“And we’ve watched laws being passed that say that we could be arrested for inciting, not a riot or not anything violent, but just for inciting any sort of opposition to the government, basically. Or, for that matter, any of the things I do on my TV show, which would be illegal. They are illegal now if you read the law by its letter. I couldn’t go into a corporate lobby and demand to speak to the CEO. That would be seen as an act of terrorism now.
“These are not nice times, and I think people are really kind of sick of it. I think the response to the book has been in part because of that. Nobody likes to be told they can’t read something.
“Frankly, I would rather have had the book do as Downsize This! did. With that one, we got to, like, 14th or 15th on The New York Times’ Best Sellers list. I would actually rather have had that and not had to go through what I did from September through December to get this book out and now be No. 1 on the best-seller list. It’s a hot book because they were going to censor it, and now everybody wants to see what they were going to censor.”
Anne came back and interrupted him once again. With her was a middle-aged couple whom she wanted to introduce to Moore.
“Oh yeah, I’m really glad you’re here,” he said. They talked for a while and he finally told them, “You hang in there, OK?”
When he came back he explained the couple were the parents of Laura Wilcox, the 19-year-old Grass Valley woman who died in January 2001 when a mentally ill man went on shooting rampage in the Nevada County Behavioral Health Department where Wilcox was an intern.
Moore had agreed to give all the proceeds of the books he sold that night to a scholarship in the slain woman’s name. He’s donated his profits to various causes and groups in every city he’s visited on this tour.
“Yeah, I give 100 percent of whatever I make, which isn’t a lot,” he explained. “I mean, I get three or four dollars a book.”
Then Anne came back again and she wasn’t going to let this go on any longer. His audience, she said, had waited long enough.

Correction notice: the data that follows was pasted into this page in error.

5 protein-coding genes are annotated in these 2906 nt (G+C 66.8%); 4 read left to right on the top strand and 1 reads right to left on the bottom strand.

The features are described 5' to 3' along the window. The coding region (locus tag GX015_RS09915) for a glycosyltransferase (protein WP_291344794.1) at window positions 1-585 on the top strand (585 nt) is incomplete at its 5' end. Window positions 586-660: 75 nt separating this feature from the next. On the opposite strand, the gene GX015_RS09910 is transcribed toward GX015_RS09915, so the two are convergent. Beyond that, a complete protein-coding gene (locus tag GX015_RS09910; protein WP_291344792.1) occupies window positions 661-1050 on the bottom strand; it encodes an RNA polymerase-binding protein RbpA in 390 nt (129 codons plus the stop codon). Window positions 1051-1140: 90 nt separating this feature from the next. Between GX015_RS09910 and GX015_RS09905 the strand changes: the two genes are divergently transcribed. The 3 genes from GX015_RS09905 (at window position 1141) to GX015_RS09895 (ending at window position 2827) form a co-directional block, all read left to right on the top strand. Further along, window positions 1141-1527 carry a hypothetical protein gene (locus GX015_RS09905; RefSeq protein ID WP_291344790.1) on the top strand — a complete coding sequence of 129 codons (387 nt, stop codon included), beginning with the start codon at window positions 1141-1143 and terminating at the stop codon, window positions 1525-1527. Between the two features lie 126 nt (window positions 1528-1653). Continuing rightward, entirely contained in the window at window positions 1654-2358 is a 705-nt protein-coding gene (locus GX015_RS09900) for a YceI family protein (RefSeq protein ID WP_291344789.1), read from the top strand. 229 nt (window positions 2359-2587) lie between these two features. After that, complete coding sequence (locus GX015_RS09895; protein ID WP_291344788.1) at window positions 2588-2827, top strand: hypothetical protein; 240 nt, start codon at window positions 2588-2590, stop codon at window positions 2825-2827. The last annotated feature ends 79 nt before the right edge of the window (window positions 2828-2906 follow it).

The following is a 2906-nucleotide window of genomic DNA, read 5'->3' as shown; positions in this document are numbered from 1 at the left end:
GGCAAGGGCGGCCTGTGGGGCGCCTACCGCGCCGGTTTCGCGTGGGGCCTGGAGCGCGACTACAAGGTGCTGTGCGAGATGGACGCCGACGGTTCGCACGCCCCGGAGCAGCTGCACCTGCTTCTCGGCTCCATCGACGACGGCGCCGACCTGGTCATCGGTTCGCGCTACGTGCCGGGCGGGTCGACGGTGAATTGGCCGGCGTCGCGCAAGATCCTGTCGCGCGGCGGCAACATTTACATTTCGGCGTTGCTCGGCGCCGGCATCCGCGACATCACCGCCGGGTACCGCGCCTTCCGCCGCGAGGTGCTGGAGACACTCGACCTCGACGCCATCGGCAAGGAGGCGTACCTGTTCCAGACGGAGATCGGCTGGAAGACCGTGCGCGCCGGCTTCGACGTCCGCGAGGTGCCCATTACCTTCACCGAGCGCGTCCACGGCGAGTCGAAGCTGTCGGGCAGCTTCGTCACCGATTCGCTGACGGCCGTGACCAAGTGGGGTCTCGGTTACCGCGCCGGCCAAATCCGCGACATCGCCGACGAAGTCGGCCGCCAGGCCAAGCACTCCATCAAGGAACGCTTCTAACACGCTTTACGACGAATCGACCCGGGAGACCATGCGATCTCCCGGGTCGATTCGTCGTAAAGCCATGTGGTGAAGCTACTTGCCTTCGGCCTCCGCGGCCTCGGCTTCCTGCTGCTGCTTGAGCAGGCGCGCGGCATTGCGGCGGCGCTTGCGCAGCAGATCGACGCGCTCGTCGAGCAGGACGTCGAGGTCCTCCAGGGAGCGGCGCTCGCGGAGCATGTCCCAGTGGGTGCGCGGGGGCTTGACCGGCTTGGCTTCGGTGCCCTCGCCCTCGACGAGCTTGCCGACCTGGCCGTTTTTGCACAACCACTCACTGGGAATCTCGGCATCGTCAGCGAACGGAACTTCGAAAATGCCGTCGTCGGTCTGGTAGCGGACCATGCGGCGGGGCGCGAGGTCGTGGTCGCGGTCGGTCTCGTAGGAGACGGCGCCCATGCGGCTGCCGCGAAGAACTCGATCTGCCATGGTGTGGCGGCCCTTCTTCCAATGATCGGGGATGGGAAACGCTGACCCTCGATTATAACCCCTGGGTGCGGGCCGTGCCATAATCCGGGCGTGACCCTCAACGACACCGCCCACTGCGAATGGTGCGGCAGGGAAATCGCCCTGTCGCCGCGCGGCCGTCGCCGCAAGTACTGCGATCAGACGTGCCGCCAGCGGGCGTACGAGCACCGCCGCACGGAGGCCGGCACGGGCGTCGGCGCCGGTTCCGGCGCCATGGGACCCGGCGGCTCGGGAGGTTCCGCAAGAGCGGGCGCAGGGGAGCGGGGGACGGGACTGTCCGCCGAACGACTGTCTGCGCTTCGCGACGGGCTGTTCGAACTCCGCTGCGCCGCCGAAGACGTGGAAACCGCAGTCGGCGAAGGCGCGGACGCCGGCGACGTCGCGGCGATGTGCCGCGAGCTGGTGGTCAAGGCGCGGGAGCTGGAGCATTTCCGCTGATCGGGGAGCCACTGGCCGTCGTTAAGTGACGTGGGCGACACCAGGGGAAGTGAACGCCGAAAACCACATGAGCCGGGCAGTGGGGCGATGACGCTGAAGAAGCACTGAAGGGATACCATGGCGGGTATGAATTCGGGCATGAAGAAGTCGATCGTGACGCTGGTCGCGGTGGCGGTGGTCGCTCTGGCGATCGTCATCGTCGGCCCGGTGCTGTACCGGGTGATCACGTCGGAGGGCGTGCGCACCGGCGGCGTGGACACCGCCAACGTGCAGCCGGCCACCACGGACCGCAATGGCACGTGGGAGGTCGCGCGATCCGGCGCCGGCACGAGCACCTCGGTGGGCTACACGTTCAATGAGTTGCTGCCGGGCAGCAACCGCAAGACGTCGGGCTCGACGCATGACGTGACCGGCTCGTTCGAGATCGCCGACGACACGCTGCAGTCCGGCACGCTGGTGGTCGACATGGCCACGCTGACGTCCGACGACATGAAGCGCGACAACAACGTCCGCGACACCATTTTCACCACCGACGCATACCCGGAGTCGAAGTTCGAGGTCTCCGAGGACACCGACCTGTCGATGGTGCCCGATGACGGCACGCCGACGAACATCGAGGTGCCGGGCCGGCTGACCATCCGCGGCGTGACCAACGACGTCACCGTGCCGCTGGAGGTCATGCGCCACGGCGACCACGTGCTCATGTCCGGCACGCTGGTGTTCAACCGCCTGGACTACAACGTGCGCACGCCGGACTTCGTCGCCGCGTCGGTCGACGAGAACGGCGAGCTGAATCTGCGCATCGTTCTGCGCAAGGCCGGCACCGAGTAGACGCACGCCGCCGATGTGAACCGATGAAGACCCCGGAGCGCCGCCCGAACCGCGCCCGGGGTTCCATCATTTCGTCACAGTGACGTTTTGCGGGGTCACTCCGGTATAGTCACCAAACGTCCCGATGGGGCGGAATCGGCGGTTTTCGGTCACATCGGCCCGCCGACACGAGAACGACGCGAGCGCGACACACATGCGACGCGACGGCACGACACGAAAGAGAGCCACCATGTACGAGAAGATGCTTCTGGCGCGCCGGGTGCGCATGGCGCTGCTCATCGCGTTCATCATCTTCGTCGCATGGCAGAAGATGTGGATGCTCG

“Geez,” he replied in mock irritation. “I never knew she was so pushy! Time to go.”
He excused himself as Anne walked him into the lobby while explaining the many petitions waiting for his signature.
“What’s the tree thing?” he asked.
“Ancient trees,” she said, leading him away. “It’s on the Green Party table in the lobby.”
Forty-five minutes after he was scheduled to begin, Moore walked out on stage to his patient audience. There would be no hecklers on this evening. Everybody was on the same political page and ready to hear a dissenting opinion after months of silently toeing the line.
He began by talking about—what else?—the young century’s major event, whose timing kept it out of Moore’s book. He asked why, if those believed responsible for the attack were mostly from Saudi Arabia, we chose to bomb Afghanistan.
“We’re not going to go get the guys who did it,” he said. “We’re going to go get the landlord. Can you imagine if 15 of the 19 hijackers had been Cuban? Do you think they just would have taken a dart and thrown it at a map and said, ‘OK, let’s go bomb Peru'?”
Despite evidence, he said, that most of the hijackers as well as the funding came from Saudi Arabia, the U.S. decided to bomb Afghanistan, “the poorest country on Planet Earth.”
“Well, we can’t bomb our oil supply, right?” he concluded. “We gotta keep those SUVs running.”
And so he went, covering subjects either not mentioned or else the intellectual extension of ideas and thoughts from his book. And I think it’s fair to say we can expect a new one. The final sentence on the “About the author” page of Stupid White Men says, “Barring success, this will be his last book.”
Don’t believe it. Too much has happened since that last one for Moore to put down his pen.
A few days after his visit to Grass Valley, Moore wrote in an e-mail:
“I have visited the most out-of-the-way places in California and, no matter where I go or how right-wing the congressman is that represents their district, all sorts of people are desperate to get inside to be with the thousands of others who want to be part of ‘United We Stand Against the Thief-in-Chief.’
“Grass Valley, Hayward, San Francisco, Santa Rosa, Ukiah, Arcata, Berkeley, Westwood, East L.A., Koreatown (L.A.)—I wish all of you could see what I have seen. In every town, at every stop, huge throngs of Americans who are sick and tired of the silence that has been demanded of them lest they be thought of as ‘unpatriotic’ should they dare to question the actions of George W. Bush and company. That’s what this tour is all about.
“It’s time to come out and start acting like Americans again."